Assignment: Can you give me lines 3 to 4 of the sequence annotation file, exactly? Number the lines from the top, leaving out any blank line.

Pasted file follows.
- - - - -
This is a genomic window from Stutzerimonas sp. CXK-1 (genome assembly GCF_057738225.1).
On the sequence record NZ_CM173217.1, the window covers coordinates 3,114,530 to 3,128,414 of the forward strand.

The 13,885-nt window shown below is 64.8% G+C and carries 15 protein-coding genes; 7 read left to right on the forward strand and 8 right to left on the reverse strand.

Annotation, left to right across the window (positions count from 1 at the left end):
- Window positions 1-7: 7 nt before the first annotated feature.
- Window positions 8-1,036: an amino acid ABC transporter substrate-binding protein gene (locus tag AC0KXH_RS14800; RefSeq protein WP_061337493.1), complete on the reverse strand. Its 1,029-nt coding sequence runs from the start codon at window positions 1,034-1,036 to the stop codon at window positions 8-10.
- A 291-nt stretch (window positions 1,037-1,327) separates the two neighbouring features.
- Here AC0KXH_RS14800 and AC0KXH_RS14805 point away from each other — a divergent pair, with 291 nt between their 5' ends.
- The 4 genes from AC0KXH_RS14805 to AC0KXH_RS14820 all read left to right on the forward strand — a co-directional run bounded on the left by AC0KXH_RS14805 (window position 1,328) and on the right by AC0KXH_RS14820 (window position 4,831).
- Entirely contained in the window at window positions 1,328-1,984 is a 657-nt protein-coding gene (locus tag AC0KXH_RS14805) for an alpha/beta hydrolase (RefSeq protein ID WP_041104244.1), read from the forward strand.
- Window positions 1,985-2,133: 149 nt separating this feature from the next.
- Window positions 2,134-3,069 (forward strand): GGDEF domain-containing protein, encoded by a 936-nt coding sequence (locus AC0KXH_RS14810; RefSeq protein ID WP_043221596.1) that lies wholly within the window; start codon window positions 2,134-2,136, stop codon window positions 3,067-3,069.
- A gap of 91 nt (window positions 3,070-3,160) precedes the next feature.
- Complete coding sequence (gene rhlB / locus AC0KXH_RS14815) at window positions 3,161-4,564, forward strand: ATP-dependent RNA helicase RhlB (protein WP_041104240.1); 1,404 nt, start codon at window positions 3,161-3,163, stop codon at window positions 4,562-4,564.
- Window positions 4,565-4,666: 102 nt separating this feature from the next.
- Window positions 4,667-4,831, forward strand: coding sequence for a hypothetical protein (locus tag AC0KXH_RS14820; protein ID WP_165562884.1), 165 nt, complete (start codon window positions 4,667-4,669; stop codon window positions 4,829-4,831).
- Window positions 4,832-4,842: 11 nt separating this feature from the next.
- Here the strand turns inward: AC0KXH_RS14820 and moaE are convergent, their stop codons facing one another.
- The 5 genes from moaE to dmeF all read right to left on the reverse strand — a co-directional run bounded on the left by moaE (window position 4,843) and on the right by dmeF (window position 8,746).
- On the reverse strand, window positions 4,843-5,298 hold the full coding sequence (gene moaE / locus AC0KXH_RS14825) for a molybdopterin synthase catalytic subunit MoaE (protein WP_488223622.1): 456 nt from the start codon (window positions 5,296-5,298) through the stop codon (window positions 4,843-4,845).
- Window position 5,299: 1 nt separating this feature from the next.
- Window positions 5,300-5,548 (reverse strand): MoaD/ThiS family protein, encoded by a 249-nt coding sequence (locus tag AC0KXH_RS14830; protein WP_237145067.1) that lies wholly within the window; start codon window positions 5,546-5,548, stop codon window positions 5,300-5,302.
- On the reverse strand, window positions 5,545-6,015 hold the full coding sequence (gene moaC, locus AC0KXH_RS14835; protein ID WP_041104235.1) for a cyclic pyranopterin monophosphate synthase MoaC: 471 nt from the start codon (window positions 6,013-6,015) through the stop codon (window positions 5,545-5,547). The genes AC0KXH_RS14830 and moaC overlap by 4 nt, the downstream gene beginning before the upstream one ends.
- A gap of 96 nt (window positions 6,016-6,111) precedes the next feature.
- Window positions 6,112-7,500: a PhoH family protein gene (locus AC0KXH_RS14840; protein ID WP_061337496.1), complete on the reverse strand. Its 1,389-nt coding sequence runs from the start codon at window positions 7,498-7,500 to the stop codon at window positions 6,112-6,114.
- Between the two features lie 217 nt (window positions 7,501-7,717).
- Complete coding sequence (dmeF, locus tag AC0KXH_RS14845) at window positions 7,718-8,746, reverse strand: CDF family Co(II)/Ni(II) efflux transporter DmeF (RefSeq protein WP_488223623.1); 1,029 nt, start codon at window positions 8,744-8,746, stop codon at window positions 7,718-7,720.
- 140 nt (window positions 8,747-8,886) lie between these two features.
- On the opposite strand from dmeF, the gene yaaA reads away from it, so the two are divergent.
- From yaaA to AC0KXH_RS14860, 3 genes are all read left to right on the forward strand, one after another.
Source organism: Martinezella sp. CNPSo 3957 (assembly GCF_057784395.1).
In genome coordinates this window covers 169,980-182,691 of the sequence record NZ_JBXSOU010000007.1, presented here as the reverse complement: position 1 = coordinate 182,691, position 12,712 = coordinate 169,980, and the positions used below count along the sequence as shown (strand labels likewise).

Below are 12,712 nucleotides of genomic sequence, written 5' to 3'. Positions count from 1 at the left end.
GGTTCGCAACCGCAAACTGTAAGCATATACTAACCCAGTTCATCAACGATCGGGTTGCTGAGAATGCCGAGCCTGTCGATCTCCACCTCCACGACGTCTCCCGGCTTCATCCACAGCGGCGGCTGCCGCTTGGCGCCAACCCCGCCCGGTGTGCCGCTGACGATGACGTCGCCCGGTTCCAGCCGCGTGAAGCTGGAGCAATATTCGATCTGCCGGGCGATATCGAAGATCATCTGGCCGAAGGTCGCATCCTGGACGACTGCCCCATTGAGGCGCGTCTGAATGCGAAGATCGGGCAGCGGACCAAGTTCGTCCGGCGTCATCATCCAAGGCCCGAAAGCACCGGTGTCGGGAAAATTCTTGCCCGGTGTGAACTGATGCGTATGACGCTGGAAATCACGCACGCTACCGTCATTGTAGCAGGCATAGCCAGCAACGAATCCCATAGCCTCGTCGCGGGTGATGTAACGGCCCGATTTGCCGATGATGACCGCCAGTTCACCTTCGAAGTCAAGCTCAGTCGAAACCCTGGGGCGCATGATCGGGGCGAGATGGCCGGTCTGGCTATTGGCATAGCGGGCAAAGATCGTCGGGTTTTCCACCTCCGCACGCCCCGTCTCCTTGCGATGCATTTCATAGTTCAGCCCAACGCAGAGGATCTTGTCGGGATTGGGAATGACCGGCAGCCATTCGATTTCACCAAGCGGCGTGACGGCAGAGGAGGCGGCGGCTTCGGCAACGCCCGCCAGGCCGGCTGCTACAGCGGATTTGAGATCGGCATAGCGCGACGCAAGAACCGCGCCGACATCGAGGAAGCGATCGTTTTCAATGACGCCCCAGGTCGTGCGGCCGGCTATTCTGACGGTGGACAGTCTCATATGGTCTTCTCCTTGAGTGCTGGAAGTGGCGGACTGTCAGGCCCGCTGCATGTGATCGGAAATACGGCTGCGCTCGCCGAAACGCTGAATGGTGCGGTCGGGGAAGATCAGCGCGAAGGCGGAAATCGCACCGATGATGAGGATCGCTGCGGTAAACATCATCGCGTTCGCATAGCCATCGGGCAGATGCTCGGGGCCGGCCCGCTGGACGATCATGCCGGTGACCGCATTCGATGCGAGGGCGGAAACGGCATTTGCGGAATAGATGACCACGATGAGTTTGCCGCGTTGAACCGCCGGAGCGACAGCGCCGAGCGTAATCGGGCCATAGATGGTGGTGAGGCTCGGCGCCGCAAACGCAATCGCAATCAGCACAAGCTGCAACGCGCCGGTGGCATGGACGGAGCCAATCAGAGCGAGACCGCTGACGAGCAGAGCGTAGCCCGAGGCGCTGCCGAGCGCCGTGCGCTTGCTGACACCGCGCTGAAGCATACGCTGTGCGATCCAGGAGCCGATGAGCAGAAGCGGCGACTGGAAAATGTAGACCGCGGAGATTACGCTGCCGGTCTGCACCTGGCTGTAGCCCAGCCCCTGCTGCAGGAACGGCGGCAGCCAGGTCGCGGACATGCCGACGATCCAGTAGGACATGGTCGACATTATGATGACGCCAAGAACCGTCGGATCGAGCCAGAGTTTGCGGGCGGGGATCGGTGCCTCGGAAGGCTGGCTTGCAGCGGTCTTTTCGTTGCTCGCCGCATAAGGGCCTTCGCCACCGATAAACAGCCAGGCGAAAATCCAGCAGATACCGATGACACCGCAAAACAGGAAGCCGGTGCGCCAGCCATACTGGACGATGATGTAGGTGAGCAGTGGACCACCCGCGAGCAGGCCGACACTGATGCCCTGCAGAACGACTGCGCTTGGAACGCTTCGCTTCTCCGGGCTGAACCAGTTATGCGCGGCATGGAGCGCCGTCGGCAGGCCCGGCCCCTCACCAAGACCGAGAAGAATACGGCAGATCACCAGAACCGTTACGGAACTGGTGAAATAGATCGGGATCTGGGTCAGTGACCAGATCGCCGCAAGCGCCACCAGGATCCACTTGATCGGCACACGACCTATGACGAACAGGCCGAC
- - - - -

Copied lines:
The 13,885-nt window shown below is 64.8% G+C and carries 15 protein-coding genes; 7 read left to right on the forward strand and 8 right to left on the reverse strand.

Annotation, left to right across the window (positions count from 1 at the left end):